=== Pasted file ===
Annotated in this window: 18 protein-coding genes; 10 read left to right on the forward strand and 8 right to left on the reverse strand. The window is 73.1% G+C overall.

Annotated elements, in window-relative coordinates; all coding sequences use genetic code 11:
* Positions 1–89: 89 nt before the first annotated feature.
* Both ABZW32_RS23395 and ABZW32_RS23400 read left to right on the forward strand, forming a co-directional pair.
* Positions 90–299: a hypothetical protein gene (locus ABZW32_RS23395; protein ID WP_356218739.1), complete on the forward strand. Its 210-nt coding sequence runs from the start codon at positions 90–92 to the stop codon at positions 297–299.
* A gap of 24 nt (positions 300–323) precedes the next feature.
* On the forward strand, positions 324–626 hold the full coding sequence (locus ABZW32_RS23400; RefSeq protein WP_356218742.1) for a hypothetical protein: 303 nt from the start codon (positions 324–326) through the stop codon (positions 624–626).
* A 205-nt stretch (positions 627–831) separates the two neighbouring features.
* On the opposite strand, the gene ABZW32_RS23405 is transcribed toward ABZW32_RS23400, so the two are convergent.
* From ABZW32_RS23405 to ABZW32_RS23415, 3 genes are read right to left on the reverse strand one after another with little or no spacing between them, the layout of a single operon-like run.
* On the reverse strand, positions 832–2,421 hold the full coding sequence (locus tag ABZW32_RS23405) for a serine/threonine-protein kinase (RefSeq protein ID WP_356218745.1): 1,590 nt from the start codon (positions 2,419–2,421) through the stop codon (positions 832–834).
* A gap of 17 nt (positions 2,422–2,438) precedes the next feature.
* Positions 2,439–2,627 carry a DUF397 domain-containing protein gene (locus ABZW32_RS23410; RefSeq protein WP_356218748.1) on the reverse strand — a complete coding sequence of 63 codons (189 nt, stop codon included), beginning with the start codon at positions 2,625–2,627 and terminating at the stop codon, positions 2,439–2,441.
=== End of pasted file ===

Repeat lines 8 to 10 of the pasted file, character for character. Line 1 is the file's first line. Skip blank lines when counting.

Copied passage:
* A 205-nt stretch (positions 627–831) separates the two neighbouring features.
* On the opposite strand, the gene ABZW32_RS23405 is transcribed toward ABZW32_RS23400, so the two are convergent.
* From ABZW32_RS23405 to ABZW32_RS23415, 3 genes are read right to left on the reverse strand one after another with little or no spacing between them, the layout of a single operon-like run.